Defense Secretary Chuck Hagel laid out his strategic vision for a smaller, more technologically advanced military force that will play a supporting role to foreign policy, in contrast to the last decade in which foreign policy was dominated by 9/11 and wars in Iraq and Afghanistan.
“As we go forward into a historically unpredictable world, we will need to place more of an emphasis on our civilian instruments of power, while adapting our military so that it remains strong, capable, second to none and relevant in the face of threats markedly different from what shaped it during the Cold War and over the past two decades,” Mr. Hagel said at the Center for Strategic and International Studies’ 2013 Global Security Forum.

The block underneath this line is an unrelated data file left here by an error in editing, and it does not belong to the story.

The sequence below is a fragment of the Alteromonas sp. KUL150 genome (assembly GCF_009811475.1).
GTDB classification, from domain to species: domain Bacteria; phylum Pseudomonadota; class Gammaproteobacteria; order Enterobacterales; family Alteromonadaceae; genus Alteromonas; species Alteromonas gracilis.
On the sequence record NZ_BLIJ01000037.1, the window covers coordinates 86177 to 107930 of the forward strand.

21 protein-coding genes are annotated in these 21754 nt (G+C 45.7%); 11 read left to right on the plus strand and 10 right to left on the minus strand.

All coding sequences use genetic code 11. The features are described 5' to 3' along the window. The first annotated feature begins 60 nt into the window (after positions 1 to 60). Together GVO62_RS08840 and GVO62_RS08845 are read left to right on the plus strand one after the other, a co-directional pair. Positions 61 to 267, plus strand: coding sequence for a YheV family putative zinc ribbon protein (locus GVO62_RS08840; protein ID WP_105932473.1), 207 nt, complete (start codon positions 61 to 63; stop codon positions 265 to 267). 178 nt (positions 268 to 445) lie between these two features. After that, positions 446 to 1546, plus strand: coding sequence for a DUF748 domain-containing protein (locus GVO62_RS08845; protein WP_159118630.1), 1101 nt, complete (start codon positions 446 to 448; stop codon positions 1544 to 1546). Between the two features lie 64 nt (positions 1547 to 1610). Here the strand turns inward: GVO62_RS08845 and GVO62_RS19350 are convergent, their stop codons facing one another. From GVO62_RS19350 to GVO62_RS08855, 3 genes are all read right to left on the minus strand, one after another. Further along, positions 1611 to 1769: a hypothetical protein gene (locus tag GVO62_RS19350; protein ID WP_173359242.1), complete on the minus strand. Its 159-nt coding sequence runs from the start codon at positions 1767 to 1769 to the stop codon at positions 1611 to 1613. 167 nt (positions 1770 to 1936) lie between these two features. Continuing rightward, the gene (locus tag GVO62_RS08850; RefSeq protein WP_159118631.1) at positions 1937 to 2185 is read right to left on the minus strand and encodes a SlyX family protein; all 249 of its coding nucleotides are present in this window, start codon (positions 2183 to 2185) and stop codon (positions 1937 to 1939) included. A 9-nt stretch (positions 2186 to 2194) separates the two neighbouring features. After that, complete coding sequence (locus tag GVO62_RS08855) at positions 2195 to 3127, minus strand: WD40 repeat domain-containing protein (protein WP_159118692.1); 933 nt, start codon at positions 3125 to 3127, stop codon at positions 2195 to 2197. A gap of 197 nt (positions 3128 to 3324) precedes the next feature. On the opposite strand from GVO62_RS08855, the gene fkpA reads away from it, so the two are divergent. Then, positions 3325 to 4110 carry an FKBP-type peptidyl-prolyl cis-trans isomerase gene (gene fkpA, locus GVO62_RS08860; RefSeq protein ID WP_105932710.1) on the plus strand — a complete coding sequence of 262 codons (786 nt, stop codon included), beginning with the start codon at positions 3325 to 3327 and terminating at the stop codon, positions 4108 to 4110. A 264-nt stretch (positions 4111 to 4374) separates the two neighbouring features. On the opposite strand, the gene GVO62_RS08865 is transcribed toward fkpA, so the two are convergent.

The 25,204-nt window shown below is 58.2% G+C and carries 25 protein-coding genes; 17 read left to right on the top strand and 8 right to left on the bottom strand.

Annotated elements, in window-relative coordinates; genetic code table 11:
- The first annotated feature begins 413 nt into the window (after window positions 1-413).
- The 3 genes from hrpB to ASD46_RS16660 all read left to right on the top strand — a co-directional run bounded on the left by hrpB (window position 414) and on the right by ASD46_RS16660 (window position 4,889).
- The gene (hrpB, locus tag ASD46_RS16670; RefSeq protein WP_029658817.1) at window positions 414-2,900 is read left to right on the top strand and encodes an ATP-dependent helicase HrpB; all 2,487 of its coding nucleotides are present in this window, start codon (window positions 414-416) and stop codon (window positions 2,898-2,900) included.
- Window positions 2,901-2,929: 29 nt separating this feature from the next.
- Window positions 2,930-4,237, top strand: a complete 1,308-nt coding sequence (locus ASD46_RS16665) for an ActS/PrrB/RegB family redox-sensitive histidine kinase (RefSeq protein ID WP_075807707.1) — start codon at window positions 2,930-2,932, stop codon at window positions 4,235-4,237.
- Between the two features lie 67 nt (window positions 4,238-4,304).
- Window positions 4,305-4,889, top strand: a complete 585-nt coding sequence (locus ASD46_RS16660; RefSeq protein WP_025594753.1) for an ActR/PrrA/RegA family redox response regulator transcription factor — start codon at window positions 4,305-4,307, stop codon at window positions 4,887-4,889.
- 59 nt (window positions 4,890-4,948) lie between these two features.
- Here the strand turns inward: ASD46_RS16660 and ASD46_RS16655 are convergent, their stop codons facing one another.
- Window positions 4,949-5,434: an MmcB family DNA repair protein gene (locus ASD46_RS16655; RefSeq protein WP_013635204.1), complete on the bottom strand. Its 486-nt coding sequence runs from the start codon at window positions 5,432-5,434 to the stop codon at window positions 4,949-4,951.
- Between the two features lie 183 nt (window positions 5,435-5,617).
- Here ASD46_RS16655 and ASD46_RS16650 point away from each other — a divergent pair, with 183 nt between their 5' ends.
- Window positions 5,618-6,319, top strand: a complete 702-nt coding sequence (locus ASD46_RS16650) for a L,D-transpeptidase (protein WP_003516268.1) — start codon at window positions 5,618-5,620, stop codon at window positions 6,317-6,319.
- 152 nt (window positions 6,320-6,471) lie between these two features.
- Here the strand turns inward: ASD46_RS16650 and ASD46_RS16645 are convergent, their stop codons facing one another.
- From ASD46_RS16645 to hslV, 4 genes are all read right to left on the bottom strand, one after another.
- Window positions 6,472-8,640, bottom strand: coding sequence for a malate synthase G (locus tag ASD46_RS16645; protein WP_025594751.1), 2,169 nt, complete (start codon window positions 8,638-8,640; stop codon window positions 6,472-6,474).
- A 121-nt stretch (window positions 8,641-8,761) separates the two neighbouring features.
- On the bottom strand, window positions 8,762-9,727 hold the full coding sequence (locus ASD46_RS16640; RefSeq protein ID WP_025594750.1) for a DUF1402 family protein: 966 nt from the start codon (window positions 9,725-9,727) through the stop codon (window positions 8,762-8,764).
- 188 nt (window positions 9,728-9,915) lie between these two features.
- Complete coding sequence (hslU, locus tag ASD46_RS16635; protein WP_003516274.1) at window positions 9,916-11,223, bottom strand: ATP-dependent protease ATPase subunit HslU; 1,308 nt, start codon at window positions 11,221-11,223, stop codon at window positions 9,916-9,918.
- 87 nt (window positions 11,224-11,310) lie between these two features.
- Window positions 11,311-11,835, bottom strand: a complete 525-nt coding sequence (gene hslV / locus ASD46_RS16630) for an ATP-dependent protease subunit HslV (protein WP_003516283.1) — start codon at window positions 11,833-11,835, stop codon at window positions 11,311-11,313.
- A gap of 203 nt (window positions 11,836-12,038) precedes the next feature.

“Military force must always remain an option, but it should be an option of last resort. The military should always play a supporting role, not the leading role, in America’s foreign policy,” he said.
Citing the Obama administration’s “pivot” to Asia, Mr. Hagel said the U.S. military should continue to play a stabilizing role in the region but should be led by diplomatic, economic, trade and cultural initiatives.
He added, however, that letting military strength atrophy would invite disaster, and criticized spending cuts due to trim $500 billion from the defense budget over the next decade in addition to the $500 billion military spending reduction called for by the Budget Control Act.
“These cuts are too fast, too much, too abrupt, and too irresponsible,” the defense secretary said. “DoD cannot responsibly, efficiently and effectively plan, strategize and implement national security policies with this cloud of uncertainty continuing to hang over it.”